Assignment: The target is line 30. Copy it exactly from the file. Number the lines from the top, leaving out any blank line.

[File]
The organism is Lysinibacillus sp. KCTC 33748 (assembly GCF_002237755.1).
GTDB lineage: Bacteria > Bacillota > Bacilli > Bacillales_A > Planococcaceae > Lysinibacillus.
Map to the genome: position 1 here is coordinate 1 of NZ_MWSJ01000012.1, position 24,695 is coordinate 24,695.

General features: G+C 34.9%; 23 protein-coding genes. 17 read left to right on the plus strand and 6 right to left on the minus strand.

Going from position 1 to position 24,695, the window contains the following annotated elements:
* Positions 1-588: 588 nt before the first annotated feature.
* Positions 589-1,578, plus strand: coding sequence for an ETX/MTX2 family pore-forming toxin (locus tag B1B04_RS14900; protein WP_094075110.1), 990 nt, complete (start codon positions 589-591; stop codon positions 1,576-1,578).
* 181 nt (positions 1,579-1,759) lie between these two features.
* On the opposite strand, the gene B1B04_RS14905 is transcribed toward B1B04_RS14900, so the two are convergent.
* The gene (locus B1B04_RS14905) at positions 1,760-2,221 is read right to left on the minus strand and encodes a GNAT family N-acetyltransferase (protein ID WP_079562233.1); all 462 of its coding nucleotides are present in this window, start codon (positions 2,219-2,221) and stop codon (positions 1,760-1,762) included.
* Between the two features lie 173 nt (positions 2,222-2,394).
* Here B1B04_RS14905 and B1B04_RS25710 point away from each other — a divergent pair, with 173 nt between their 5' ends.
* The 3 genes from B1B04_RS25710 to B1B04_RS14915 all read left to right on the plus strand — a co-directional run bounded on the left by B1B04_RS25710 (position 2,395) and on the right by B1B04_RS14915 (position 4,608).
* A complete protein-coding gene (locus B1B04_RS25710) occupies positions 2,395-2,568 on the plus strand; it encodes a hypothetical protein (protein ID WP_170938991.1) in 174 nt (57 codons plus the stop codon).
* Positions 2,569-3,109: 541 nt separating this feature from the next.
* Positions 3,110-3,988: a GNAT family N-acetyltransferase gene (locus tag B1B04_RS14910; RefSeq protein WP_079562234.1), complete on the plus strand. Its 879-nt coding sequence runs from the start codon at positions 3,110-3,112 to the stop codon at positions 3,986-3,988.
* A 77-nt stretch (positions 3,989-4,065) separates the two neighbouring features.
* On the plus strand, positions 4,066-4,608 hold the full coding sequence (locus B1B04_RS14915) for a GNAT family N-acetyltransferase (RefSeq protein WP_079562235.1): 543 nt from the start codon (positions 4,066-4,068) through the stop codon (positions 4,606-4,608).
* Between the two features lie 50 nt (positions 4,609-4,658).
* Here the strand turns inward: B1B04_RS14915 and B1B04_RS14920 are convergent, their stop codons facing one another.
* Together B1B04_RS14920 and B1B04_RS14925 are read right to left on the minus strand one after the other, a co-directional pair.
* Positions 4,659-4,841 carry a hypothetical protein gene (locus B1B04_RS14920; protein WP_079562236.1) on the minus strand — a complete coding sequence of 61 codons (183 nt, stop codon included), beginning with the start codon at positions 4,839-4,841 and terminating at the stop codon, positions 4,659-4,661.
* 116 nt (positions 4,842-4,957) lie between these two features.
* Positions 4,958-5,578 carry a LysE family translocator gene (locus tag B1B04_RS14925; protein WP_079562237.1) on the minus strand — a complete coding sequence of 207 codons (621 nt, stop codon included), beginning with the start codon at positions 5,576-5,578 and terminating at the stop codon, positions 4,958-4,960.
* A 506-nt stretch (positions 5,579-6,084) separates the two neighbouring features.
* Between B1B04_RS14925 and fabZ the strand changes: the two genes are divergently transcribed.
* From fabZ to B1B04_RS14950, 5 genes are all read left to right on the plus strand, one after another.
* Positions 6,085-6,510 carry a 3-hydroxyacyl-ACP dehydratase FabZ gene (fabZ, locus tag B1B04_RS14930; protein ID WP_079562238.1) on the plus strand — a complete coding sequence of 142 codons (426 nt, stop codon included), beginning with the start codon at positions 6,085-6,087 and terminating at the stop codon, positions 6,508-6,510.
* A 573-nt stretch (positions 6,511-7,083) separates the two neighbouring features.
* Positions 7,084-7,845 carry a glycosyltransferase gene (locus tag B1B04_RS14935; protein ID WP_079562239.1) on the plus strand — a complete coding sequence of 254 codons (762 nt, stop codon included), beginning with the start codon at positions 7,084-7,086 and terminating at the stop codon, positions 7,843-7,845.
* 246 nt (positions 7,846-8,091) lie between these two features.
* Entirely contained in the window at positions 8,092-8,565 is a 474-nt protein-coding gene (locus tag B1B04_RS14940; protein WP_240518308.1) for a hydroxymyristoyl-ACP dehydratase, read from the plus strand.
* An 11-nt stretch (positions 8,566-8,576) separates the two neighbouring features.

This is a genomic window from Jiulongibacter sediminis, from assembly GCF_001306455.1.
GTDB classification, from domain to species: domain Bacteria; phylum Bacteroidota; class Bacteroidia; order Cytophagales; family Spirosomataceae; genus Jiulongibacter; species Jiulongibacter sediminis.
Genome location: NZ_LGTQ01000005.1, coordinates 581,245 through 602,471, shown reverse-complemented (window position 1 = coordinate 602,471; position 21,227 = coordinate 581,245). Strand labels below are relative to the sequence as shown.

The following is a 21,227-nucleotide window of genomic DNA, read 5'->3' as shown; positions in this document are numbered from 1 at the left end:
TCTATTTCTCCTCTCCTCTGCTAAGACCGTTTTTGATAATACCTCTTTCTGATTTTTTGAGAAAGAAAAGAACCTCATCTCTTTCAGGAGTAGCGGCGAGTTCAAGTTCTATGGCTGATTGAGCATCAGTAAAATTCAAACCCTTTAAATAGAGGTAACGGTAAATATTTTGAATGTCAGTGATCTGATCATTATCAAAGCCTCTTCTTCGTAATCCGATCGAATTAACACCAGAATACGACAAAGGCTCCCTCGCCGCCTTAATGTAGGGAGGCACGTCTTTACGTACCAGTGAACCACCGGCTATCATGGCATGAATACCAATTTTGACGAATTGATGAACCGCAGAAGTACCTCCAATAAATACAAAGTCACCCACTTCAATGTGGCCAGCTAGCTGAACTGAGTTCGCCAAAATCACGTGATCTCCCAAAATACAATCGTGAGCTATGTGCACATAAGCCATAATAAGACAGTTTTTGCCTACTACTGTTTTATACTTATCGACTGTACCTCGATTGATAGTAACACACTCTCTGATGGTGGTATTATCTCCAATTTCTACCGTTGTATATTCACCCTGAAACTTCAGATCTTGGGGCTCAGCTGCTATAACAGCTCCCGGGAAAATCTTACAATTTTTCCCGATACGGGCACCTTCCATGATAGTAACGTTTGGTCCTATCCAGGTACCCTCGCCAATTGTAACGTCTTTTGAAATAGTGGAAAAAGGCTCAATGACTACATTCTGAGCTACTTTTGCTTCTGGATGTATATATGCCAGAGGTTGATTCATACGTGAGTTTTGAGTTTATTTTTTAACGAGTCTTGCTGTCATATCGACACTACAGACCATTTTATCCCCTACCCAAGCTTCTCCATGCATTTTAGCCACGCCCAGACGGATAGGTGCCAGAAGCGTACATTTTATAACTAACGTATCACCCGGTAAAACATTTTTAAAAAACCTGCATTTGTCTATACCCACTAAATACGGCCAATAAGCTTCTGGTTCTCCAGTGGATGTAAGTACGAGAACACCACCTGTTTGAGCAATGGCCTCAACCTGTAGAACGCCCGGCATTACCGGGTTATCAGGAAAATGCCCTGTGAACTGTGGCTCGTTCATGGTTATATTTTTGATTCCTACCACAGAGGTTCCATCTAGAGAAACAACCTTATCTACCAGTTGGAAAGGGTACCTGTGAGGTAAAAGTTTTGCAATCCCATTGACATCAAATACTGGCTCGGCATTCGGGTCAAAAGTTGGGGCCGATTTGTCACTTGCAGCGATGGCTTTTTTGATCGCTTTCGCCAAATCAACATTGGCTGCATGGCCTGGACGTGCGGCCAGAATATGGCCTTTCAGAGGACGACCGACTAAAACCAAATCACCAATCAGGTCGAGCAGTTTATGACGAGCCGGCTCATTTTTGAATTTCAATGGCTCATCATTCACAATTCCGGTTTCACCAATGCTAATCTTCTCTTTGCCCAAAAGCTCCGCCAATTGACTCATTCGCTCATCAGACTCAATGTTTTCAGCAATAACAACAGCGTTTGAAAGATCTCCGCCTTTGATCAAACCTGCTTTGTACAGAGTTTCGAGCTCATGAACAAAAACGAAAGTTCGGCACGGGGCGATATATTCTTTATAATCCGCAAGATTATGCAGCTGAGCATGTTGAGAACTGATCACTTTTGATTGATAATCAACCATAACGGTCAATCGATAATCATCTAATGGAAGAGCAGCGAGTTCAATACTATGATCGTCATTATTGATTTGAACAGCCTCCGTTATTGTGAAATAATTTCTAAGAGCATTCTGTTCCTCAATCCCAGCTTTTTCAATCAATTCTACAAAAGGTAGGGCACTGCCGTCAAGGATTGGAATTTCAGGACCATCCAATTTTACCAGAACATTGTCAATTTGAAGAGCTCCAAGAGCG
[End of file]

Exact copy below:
* Positions 7,084-7,845 carry a glycosyltransferase gene (locus tag B1B04_RS14935; protein ID WP_079562239.1) on the plus strand — a complete coding sequence of 254 codons (762 nt, stop codon included), beginning with the start codon at positions 7,084-7,086 and terminating at the stop codon, positions 7,843-7,845.